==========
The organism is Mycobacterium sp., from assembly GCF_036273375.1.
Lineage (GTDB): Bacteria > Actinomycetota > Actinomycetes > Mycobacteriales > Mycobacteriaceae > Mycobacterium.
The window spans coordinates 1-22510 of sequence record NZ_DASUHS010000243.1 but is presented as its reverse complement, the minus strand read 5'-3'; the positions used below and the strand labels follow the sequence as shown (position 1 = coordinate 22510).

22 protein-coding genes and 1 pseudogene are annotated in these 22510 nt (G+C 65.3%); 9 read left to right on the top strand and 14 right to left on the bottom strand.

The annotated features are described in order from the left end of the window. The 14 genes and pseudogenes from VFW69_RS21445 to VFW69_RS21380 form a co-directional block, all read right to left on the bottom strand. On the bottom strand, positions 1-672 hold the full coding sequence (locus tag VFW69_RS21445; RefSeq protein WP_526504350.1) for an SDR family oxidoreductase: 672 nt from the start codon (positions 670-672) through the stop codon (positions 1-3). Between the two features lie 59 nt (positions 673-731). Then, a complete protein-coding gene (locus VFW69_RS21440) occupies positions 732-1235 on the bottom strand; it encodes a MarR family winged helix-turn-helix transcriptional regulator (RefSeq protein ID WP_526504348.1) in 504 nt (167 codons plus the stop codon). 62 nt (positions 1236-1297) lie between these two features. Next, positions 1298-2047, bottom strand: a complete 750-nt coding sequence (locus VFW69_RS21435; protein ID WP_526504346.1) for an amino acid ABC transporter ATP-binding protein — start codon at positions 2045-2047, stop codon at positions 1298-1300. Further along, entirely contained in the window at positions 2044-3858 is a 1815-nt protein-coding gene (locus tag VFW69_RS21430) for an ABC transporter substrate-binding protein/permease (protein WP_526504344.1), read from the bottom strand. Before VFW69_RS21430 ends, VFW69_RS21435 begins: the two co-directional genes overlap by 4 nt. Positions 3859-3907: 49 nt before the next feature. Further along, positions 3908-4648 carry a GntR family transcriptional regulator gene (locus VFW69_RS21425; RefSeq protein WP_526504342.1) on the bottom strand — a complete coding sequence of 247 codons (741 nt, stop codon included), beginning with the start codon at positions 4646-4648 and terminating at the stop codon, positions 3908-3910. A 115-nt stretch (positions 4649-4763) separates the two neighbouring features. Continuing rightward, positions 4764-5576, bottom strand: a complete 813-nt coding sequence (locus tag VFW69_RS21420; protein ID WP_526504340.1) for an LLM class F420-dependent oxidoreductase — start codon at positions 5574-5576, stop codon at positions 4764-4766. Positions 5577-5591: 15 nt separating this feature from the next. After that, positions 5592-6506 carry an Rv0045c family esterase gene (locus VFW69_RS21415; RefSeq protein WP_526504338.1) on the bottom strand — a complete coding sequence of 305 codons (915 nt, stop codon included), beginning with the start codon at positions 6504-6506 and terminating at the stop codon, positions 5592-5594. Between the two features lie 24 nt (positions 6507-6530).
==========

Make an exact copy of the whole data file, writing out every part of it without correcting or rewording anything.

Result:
The organism is Mycobacterium sp., from assembly GCF_036273375.1.
Lineage (GTDB): Bacteria > Actinomycetota > Actinomycetes > Mycobacteriales > Mycobacteriaceae > Mycobacterium.
The window spans coordinates 1-22510 of sequence record NZ_DASUHS010000243.1 but is presented as its reverse complement, the minus strand read 5'-3'; the positions used below and the strand labels follow the sequence as shown (position 1 = coordinate 22510).

22 protein-coding genes and 1 pseudogene are annotated in these 22510 nt (G+C 65.3%); 9 read left to right on the top strand and 14 right to left on the bottom strand.

The annotated features are described in order from the left end of the window. The 14 genes and pseudogenes from VFW69_RS21445 to VFW69_RS21380 form a co-directional block, all read right to left on the bottom strand. On the bottom strand, positions 1-672 hold the full coding sequence (locus tag VFW69_RS21445; RefSeq protein WP_526504350.1) for an SDR family oxidoreductase: 672 nt from the start codon (positions 670-672) through the stop codon (positions 1-3). Between the two features lie 59 nt (positions 673-731). Then, a complete protein-coding gene (locus VFW69_RS21440) occupies positions 732-1235 on the bottom strand; it encodes a MarR family winged helix-turn-helix transcriptional regulator (RefSeq protein ID WP_526504348.1) in 504 nt (167 codons plus the stop codon). 62 nt (positions 1236-1297) lie between these two features. Next, positions 1298-2047, bottom strand: a complete 750-nt coding sequence (locus VFW69_RS21435; protein ID WP_526504346.1) for an amino acid ABC transporter ATP-binding protein — start codon at positions 2045-2047, stop codon at positions 1298-1300. Further along, entirely contained in the window at positions 2044-3858 is a 1815-nt protein-coding gene (locus tag VFW69_RS21430) for an ABC transporter substrate-binding protein/permease (protein WP_526504344.1), read from the bottom strand. Before VFW69_RS21430 ends, VFW69_RS21435 begins: the two co-directional genes overlap by 4 nt. Positions 3859-3907: 49 nt before the next feature. Further along, positions 3908-4648 carry a GntR family transcriptional regulator gene (locus VFW69_RS21425; RefSeq protein WP_526504342.1) on the bottom strand — a complete coding sequence of 247 codons (741 nt, stop codon included), beginning with the start codon at positions 4646-4648 and terminating at the stop codon, positions 3908-3910. A 115-nt stretch (positions 4649-4763) separates the two neighbouring features. Continuing rightward, positions 4764-5576, bottom strand: a complete 813-nt coding sequence (locus tag VFW69_RS21420; protein ID WP_526504340.1) for an LLM class F420-dependent oxidoreductase — start codon at positions 5574-5576, stop codon at positions 4764-4766. Positions 5577-5591: 15 nt separating this feature from the next. After that, positions 5592-6506 carry an Rv0045c family esterase gene (locus VFW69_RS21415; RefSeq protein WP_526504338.1) on the bottom strand — a complete coding sequence of 305 codons (915 nt, stop codon included), beginning with the start codon at positions 6504-6506 and terminating at the stop codon, positions 5592-5594. Between the two features lie 24 nt (positions 6507-6530).